Initiative 4 – Help Express New Awareness and Perspectives

By Paul R. Scheele Ph.D. | Transform

In this blog we explore the fourth of six initiatives in the transformation of individuals and organizations. Here we examine ways to draw forth and share insights that inspire us to change.

Initiative #4: Help express new awareness and perspectives through discourse and deep listening.

Describing What You’ve Never Seen Before

When an individual or team within an organization explores a disorienting dilemma and discovers a potential path to a more productive future, they are often exploring uncharted territory. In the act of stepping up to a new perceptual level, or receiving an inspired view of a potential new way of operating, we may not have the language to explain what we perceive. How can we share information with people when we cannot express what we are experiencing? There is a way to help reveal what we find difficult to express.

In my research of transformative change, subjects would first attempt to point to differences between how they used to behave and how they now behave. But when there were no significant changes in behavior to point to, they would reference internal changes, changes that by nature are intangible and abstruse but still very real. What I realized was that in my efforts to understand what the subjects were saying, by pressing them to clarify, they were able to find the words to do so. This process is at the heart of dialogue and deep listening, described in the MIT Dialogue Project.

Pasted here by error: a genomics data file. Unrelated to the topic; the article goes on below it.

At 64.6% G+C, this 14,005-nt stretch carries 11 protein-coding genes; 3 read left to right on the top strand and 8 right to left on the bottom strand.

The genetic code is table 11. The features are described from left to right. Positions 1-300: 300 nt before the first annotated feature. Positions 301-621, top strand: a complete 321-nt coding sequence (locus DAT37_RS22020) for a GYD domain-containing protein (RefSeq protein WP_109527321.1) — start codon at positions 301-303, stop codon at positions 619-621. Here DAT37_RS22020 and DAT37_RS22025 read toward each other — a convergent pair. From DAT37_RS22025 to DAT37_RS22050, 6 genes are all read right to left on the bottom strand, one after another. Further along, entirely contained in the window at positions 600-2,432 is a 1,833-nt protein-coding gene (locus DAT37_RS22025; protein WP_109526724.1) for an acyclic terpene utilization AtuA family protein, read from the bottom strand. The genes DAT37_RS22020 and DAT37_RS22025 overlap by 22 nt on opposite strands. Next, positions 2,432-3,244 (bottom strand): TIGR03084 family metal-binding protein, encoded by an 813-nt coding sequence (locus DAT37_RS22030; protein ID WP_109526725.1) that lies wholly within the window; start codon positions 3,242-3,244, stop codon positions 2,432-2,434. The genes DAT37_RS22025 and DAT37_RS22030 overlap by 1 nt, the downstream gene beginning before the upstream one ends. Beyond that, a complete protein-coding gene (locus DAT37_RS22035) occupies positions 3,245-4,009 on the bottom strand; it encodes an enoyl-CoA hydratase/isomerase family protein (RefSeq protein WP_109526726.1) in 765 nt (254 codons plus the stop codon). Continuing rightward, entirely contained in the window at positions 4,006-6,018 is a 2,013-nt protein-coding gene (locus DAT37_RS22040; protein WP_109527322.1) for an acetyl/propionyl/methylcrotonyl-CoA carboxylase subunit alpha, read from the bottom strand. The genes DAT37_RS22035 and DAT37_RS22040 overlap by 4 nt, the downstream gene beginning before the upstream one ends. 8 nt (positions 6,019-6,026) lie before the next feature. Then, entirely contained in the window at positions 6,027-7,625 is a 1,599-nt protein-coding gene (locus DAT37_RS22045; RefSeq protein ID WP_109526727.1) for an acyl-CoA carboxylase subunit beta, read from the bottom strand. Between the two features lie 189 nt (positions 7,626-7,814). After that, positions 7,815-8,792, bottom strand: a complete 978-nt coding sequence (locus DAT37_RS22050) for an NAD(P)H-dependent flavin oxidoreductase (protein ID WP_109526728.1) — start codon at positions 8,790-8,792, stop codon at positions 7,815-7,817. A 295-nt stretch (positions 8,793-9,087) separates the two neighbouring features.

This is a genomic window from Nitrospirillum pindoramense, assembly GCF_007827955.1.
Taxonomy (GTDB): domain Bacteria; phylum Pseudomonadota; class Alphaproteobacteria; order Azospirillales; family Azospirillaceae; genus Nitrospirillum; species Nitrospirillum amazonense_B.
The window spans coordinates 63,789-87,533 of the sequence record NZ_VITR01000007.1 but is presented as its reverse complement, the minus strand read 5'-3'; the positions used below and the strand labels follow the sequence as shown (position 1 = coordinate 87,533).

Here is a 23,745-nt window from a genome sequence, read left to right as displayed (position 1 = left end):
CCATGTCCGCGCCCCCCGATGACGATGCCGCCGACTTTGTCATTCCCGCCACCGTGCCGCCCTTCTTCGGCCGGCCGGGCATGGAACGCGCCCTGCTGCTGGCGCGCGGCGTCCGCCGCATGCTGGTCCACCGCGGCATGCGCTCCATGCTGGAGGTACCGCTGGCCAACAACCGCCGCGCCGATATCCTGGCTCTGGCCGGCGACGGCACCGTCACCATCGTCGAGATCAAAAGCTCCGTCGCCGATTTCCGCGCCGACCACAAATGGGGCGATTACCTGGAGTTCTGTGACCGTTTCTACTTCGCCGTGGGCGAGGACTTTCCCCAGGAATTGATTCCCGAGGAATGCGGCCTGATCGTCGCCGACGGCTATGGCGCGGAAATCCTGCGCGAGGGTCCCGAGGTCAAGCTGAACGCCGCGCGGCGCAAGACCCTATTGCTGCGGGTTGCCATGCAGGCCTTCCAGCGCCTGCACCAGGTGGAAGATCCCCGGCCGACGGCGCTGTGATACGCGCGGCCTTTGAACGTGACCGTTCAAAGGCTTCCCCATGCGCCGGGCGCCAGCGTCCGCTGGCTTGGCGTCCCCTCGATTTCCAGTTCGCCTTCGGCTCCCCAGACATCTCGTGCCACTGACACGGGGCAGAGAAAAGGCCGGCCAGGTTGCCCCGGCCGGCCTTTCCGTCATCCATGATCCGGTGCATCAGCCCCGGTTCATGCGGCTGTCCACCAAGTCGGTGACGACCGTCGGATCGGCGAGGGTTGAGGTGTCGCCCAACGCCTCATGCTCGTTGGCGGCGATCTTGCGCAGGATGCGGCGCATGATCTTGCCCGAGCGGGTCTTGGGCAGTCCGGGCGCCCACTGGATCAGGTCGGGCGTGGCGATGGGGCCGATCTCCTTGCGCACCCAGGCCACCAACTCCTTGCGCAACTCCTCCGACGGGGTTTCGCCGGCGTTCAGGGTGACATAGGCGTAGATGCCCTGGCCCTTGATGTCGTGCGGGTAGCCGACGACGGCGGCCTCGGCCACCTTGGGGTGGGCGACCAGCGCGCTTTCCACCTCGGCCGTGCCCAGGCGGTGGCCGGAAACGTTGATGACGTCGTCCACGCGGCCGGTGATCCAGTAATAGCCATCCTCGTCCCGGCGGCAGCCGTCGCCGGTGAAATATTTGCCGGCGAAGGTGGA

Dialogue and Deep Listening

There are four levels of listening. Level one is downloading or describing habitual patterns of thinking from our history. Level two is debate in which we make connections between shared facts and state differences. Level three is dialogue, when we make personal connection through sharing and listening to each other. This is when we inquire into each other’s mental models and think together in novel ways about what each is saying. Level four is presencing (being present and sensing) in which we have an authentic sharing and listening—not to what is between our ears, but to what is between our noses. In this way we begin attending to a deeper space that researchers call our “source connection.” This deep space of collective intelligence from which the emerging future can be revealed, is an awareness that is beyond our individual mental models.

Research revealed that when people achieve an inspired breakthrough in awareness—a transformational leap beyond their own mental model—we need to take the time in dialogue and deep listening to help bring voice to that awareness. When we actively enter deep dialogue, there are additional advantages to leaders and organizations as well. When presensing we can transcend the blind spots of our current mental model that have become our habit of expectation. As we begin to see the bigger picture within which we are unconsciously operating, we gain more purposeful choice regarding our thinking, feeling, and behaving. This capacity for critical reflection is the one activity most likely to facilitate transformative learning in ourselves and others.

The best definition of transformative learning is this: becoming aware of our own meaning making process and purposefully changing the way we make meaning. As leaders, it is up to us to facilitate dialogues in which such transformation can occur.

In our next blog post, we will explore the fifth initiative to transform individuals and organizations. In it, you will gain ways to illuminate innovative ideas, new ways of thinking, and perspectives that become apparent through.

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© Paul R. Scheele, Ph.D. | Scheele Learning Systems | All Rights Reserved